Meet the team
National Medical Director's Clinical Fellow
Care Quality Commission
- England - London (South)
Clinical Fellow Medical Oncology Guy’s Cancer Centre, Academic Clinical Fellow in GP Imperial College London, Visiting Lecturer at Guy's, King's and St Thomas' School of Medicine
Guy’s Cancer Centre, Imperial College, King's College London GKT School of Medical Education
- England - London (South)
- Georgina Kirby (Data Scientist)
- Jack Hilton (Health Strategist)
What is the challenge your project is going to address and how does it connect to your chosen theme?
Patient self-management is crucially important given the constraints on outpatient service delivery and the fact that health behaviours account for up to 50% of clinical outcomes. Better self-management is demonstrated to reduce burden on outpatient services.
Patients with colorectal cancer make vital daily decisions about their care, from adherence to chemotherapy to lifestyle choices on exercise, sleep and diet.
Despite this, patient find it prohibitively difficult to self-manage. Patients feel isolated and unsupported because NHS oncology services are unable to respond to the volume of need, information is inaccessible and symptoms are impossible to accurately track & understand. Poor patient self-management significantly worsens the patient experience and their outcomes (including poorer chemotherapy tolerance), & also increases burden placed on oncology outpatient services.
Our app supports patient self-management by allowing patients to easily track and understand their care.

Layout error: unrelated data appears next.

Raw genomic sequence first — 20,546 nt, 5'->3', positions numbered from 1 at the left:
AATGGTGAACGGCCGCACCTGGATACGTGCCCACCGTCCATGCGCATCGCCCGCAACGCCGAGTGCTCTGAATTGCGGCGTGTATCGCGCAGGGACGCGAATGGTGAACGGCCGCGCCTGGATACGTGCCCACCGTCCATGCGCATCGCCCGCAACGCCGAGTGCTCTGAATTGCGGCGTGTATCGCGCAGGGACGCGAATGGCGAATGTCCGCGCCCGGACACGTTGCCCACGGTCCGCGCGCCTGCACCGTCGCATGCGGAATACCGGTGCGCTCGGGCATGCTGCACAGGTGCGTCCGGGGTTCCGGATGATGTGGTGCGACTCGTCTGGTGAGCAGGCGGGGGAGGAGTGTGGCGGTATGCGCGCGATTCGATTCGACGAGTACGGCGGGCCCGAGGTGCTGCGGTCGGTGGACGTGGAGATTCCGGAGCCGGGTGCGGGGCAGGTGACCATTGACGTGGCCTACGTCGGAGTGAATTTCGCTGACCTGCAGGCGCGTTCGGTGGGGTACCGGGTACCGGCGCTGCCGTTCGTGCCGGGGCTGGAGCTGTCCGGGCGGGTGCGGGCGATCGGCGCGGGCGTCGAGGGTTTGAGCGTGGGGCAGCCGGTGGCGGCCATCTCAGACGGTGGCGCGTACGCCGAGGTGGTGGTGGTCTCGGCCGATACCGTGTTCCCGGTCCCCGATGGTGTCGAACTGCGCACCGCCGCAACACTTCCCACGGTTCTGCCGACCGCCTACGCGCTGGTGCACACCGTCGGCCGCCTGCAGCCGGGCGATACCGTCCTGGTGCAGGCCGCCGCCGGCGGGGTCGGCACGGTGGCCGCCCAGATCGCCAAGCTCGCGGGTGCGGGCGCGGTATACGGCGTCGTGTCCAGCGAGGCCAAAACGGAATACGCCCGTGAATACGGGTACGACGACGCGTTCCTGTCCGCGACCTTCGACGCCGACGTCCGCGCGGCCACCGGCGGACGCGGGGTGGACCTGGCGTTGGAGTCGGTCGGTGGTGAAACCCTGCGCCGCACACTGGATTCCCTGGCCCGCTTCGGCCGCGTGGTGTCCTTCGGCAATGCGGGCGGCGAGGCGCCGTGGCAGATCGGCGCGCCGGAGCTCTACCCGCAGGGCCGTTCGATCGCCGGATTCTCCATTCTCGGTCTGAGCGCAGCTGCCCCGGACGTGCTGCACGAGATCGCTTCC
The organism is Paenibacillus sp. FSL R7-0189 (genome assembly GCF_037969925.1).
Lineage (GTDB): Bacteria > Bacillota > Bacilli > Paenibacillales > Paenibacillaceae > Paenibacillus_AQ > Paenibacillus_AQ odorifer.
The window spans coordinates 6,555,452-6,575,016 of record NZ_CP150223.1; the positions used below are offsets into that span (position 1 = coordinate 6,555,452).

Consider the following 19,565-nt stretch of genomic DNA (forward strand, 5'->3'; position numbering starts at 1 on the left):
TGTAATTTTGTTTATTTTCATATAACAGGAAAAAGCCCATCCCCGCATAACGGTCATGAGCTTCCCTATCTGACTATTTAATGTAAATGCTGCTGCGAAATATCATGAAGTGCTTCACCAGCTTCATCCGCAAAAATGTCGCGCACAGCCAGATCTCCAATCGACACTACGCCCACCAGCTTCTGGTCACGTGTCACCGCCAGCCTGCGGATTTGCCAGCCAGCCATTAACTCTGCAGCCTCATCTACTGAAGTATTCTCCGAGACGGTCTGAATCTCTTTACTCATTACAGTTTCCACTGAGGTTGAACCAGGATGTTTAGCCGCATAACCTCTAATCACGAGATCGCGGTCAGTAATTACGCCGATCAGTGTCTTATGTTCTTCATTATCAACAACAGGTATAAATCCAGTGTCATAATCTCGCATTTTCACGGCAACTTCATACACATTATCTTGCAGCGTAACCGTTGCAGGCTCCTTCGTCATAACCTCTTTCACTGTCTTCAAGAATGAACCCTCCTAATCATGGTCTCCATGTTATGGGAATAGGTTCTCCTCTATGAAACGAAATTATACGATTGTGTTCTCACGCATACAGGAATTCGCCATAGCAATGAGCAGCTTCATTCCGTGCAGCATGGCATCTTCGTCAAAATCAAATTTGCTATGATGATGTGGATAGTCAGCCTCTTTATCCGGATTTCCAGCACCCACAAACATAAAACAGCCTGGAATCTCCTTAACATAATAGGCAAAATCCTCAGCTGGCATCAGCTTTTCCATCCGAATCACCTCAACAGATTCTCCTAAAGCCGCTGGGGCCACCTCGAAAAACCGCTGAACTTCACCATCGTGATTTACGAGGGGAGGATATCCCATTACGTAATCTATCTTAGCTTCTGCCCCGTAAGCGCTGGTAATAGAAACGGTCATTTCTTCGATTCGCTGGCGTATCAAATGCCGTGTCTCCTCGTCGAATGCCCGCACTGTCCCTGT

What does your project aim to achieve?
Our app supports cancer patients to collect, track & visualise data about their care. We intelligently integrate this data on symptoms, side effects, medications and appointments with lifestyle data (exercise, sleep, diet and more) from smartphones and wearables. We know from preliminary studies that 94% patients use the app weekly. Better self-management reduces burden on outpatient & emergency services, with the dual benefit of gathering patient-reported data that can inform patient triage, support effective telemedicine appointments & enable faster response to urgent symptoms.
- Deliver app to 60 colorectal cancer patients over 3 months, in collaboration with NHS trusts (collecting qualitative & quantitative patient feedback to demonstrate improved patient experience/quality of life)
- Demonstrate downstream effect of better self-management on outpatient services through service engagement metrics and qualitative clinician feedback
How will the project be delivered?